Apple’s latest announcement around the successors to the iPhone X has thrust the company back into the spotlight. With their trademark promotions and fanfare—some are already planning launch day campouts while many others are balking at Apple’s pricing structure. In the UK, the iPhone XS starts at £999 all the way up to £1,449 should you want the largest screen and hard drive available.
Given the high price points for these new phones, people will surely be hunting for deals on previous generation Apple models. Unfortunately for these bargain hunters, prices don’t drop very quickly when it comes to Apple. Being that competitor products drop in price rather quickly, it’s quite a contrast to how well Apple maintains their price premium.
If you’ve ever sold or shopped for Apple products on the secondary market, it’s likely you’ve seen this phenomenon firsthand. Rising to their trillion dollar company status, Apple has rolled out quite the product launch, and demanded a premium price point to match.
Launches typically hold high prices for the sales cycle of any new device; but what’s fascinating is when a product manages to hold its value in spite of big competitor releases. Not to mention, when the new releases often have better on-paper specs at lower prices. How does Apple do it?
Mobile Titan Resale Values by the Numbers
If you’ve ever shopped for older iPhones and Mac computers, you may have seen Apple products keeping their values well. Some recent, hard data has revealed a story which seems to confirm these observations. A study done by online marketplace Decluttr looked at how the value of eight different Apple and Samsung phones changed in the months following their release dates. The results were clear, on average, Apple phones held onto more of their value than Samsung models with comparable features and specs.
The study found that ten months after its release, the iPhone X had only depreciated by 37% on the secondhand market. By contrast, Samsung’s latest flagship phone, the Galaxy S9, had depreciated by 47% in under six months from its initial release. This means that in six months the newest Android flagship device lost more value than the comparable Apple model lost over ten months. Looking at the bigger picture, Decluttr found that while older iPhones might lose around 60% of their value over the course of the year, older Androids lose approximately 80%.
Even when Android and Apple phones have comparable specs, the story around long-term valuation is quite revealing. Apple phones tend to hold their value well after their release date, while Android phone values plummet soon after they hit the streets.
The Apple Difference
With the apparent gulf existing between Apple and Android phones, one can’t help but wonder why this gulf exists. A frustrating question to say the least for Android manufacturers and fans alike. Android fans might press how Android phones are less expensive than Apple phones with similar specs and features. Their rancor may be misplaced, as the irony reveals Apple Phones might be hold onto their value because of their higher pricing.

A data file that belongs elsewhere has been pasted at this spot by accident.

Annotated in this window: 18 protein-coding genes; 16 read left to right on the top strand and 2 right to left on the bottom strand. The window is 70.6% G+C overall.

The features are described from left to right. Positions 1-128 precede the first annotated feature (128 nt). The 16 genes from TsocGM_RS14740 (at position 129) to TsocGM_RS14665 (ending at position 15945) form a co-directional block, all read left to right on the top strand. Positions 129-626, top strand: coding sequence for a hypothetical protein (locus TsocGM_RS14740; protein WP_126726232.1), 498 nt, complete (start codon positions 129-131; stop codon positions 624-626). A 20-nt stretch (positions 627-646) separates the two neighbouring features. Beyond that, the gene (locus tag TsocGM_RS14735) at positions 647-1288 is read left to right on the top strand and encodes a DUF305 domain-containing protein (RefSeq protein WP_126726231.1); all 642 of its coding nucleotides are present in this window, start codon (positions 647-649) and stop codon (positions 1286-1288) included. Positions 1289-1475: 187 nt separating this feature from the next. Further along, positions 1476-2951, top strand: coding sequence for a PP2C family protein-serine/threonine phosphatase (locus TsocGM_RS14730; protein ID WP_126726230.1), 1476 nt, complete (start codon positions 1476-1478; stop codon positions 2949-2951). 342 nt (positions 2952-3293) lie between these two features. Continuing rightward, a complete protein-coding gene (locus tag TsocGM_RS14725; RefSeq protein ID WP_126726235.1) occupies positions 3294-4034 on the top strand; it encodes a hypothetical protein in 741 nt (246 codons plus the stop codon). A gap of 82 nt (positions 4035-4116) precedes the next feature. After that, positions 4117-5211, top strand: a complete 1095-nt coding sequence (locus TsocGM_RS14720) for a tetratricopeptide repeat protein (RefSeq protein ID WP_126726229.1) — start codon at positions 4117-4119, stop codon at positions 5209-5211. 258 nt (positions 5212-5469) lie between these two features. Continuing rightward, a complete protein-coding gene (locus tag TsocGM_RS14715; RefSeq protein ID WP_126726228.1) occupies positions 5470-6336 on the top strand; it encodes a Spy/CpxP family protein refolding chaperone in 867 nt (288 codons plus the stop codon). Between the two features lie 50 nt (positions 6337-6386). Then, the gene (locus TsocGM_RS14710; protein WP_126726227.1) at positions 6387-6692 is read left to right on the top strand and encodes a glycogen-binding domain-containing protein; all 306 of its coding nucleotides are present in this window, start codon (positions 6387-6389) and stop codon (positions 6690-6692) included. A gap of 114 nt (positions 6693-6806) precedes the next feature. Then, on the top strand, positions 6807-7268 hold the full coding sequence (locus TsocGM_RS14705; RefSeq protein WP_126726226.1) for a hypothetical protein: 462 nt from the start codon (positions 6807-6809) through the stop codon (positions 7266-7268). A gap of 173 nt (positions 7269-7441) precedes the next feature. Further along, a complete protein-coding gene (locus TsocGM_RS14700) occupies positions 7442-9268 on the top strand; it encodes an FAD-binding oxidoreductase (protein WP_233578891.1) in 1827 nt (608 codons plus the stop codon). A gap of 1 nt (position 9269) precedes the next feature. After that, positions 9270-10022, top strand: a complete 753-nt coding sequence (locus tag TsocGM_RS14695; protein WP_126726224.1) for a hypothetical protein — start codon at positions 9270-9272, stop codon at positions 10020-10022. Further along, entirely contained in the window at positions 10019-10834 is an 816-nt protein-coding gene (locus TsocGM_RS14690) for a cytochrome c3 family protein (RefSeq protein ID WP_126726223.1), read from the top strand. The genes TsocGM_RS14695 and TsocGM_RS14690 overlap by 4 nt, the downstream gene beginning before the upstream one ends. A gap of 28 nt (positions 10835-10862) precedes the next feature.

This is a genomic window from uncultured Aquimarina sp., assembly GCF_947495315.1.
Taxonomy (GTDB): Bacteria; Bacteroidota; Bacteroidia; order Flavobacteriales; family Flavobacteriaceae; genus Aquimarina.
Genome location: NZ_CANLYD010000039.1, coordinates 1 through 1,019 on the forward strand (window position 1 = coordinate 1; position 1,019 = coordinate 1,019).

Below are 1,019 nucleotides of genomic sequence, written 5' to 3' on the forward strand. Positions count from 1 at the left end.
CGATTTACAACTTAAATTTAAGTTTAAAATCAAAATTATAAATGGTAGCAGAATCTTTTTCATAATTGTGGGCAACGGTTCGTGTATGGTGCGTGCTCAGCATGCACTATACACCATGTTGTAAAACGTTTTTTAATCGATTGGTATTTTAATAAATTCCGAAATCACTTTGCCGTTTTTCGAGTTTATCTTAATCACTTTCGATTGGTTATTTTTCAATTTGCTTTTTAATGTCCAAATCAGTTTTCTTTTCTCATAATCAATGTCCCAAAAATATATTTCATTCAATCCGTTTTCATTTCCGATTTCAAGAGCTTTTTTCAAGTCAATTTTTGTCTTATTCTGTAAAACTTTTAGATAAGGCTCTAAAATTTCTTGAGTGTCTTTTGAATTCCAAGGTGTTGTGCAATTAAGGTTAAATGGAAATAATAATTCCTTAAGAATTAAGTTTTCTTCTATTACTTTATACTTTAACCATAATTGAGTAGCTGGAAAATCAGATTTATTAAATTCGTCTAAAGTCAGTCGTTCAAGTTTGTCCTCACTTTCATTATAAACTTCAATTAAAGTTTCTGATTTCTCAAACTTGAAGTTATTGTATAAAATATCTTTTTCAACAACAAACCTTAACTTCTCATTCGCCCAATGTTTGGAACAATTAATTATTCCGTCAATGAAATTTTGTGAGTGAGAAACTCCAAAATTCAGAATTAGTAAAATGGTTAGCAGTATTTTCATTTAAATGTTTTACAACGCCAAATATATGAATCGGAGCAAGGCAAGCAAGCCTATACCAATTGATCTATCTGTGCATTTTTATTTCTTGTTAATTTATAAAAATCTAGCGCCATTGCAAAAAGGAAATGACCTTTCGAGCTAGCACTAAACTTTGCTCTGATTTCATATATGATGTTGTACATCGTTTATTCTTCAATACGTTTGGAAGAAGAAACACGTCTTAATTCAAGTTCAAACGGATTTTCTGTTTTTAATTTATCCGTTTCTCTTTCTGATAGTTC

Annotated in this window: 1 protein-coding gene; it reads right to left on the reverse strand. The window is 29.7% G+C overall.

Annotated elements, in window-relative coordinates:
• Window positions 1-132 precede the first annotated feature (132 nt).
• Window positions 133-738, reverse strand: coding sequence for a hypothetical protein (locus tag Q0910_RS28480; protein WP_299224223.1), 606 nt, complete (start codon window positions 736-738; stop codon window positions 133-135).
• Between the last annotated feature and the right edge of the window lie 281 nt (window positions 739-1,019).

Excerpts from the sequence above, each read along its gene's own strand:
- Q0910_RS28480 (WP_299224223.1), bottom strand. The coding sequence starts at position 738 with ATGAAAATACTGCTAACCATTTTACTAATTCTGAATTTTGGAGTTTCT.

Humans seem to be hard-wired to believe that more expensive products must be more valuable. This piece of data is borne out by the scientific literature. A study published in the scientific journal, Neurology, found that people reacted differently to the placebo pills they were given based on how much the pills were supposedly worth. Another study showed similar results when scientists tested people’s reactions to wine at varying price points. One excerpt from this study read, "The reward and motivation system is activated more significantly with higher prices and apparently increases the taste experience in this way.”
The very cells in our body seem to be predisposed to respond positively to expensive products. If people see that Product A is being sold for a higher price than Product B, it seems it is in fact natural to assume that Product A is superior—all other things being equal. Apple seems to harness the psychological power of premium pricing, compounded with many other advantages the company has developed over the years.
Apple Inspires Brand Loyalty
Some may say, the world of consumer electronics is fickle in nature. The sentiment that every product will be out of date within weeks of its initial purchase is not a wild one. Apple’s critics have often accused the company of pressuring users to dump their old phones and upgrade. Understandably, Apple users themselves can be tenacious about their beloved devices. Some consumers going so far as to still be holding onto their original iPhone ten years after its initial release.